Peace at last...Hardly
Although Catherine secured the succession, peace was still out of her reach. A royal cat fight was brewing between the two leading mistresses of the French court – Diane de Poitiers (mistress of the heir to the throne, Henri II) and the Duchess D’Etampes (mistress of King Francis I). Who will be the last strumpet standing??? I wouldn't put my gold coins on the aging king's mistress. All it takes is one kick of the bucket...and M. D'Etampes is out on her arse. Stay tuned for next post to see who comes out on top.

A full list of sources will be given at the end of Catherine de Medici's story


(1) Pope Alexander VI was poisoned in 1503 after drinking poisoned wine which had been intended for the Cardinal de Corneto. The Venetian ambassador reported that it was the"the ugliest, most monstrous and horrible dead body that was ever seen, without any form or likeness of humanity” - de Rossa, p.151.
(2) The inscription on Clement's tomb read, 'To Clement the Seventh, Pontifex Maximus, whose invincible valour was only exceeded by his clemency.' The vandals changed the inscription to read, 'To Inclement, Pontifex Minimus whose conquered valour was only exceeded by his avarice.'
(3) p. 48. Frieda
(4) p. 58. Frieda


Lucy said...

I just absolutely love this! You've got me totally hooked. Again, thanks so much for this most interesting, entertaining and well-written piece.

Sara said...

This is so interesting- thanks for the story so far, and I look forward to hearing the rest of the story!

Lorraine said...

I left a comment the other day but, it didn't stay...anyhoo, you have an extraordinary blog...I'm wondering where do you do your resarch? Have you ever wondered whose truth is being told? Wouldn't it wonderful to be able to read in Akashik Records? lol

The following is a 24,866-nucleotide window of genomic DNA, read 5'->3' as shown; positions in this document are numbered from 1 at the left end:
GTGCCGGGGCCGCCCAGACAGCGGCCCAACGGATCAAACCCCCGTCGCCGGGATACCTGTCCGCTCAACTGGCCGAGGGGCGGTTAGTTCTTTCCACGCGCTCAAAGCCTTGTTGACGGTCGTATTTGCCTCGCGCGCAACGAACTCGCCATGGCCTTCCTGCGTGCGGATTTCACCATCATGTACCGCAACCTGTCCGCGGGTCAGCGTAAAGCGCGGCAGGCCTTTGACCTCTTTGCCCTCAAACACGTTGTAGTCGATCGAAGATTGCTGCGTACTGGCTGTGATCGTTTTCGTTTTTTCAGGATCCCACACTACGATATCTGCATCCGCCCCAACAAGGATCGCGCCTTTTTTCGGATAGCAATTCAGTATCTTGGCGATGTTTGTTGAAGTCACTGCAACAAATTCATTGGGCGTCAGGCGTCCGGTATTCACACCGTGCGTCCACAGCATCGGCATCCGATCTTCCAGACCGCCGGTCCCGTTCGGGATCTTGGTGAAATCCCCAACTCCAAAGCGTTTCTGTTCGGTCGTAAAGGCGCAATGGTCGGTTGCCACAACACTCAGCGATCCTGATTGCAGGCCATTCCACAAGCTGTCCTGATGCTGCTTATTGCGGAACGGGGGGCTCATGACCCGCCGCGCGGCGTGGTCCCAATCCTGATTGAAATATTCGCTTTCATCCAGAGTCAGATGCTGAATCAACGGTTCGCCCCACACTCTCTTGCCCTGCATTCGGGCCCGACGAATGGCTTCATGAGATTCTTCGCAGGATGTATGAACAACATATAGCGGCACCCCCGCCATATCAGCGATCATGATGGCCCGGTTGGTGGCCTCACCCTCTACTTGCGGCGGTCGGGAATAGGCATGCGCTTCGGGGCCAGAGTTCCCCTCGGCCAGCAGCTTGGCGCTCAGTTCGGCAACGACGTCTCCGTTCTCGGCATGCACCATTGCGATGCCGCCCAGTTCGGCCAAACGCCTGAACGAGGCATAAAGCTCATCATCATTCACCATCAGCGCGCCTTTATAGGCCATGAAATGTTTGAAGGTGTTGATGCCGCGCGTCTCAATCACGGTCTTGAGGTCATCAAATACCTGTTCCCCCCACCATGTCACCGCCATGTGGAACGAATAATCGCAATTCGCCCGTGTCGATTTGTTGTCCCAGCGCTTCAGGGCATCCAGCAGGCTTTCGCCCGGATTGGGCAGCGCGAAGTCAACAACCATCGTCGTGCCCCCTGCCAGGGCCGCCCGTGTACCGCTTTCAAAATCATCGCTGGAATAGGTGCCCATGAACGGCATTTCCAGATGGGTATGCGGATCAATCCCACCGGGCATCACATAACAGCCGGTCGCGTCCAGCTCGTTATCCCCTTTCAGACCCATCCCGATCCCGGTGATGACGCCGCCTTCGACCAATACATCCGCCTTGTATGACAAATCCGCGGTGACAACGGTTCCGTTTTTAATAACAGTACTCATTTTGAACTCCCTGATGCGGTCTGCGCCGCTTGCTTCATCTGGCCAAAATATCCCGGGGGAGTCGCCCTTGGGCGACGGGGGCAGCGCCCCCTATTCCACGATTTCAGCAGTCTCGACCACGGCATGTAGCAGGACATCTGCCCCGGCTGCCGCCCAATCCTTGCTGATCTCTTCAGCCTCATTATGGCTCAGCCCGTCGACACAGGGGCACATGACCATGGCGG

Bearded Lady said...

Lucy - you are so sweet to take time out of your day to comment each week. It is appreciated.

Sara - thanks for the encouragement.

Lorraine- That's an interesting point. I think historians do get inside people’s subconscious which is why no one ever knows the truth. Writers try to be objective, but if you don’t offer your reader SOME opinion then you are left with a very dry depiction of events and people. Catherine de Medici is actually one of the easier queens to research. She left behind many letters that offer a rare glimpse into her true nature. I also try to read both the critics and supporters when researching. I am going to include a list of books that are for and against Catherine at the end of her story.

I don’t want to give the impression that Catherine was a saint or a victim of her circumstances. She committed her share of crimes against humanity that can never be excused. But I am trying to give a sympathetic background to her story so that her actions can be understood in the time period in which she operated.

Thanks to everyone for sticking with this long drawn out story...

Lucy said...

It's a pleasure for me to read when it's so interesting. Your blog is well appreciated. Keep up the great work!

Anonymous said...

love the story, cant wait to read about Catherine's black magic or the part of her banquets or Ruggieri or Nostradamus....

Cleo Schmidt-Kastner (née Certeza) said...

I am sooo hooked! I was first interested with the Tudors and now the Medicis! I can't wait to read more on Catherine and her interesting life. Will you write anything about the Borgias? :)

Bearded Lady said...


I did cover Lucrezia:

I am planning to do a post on her infamous father soon. Or maybe one of her diabolical brothers...

MarkoPolo said...

Extremely well written and researched, each one of these stories is an excellent read. Google search on de Medicis gained you a new fan.

Melanie said...

Hey great article! I was wondering if you had any sources of Catherine Di Medici's letters. I'm having trouble finding them for a piece of my own that I'm doing about her. You seem like you do your homework pretty darn well, so you also seemed like a good person to ask. :)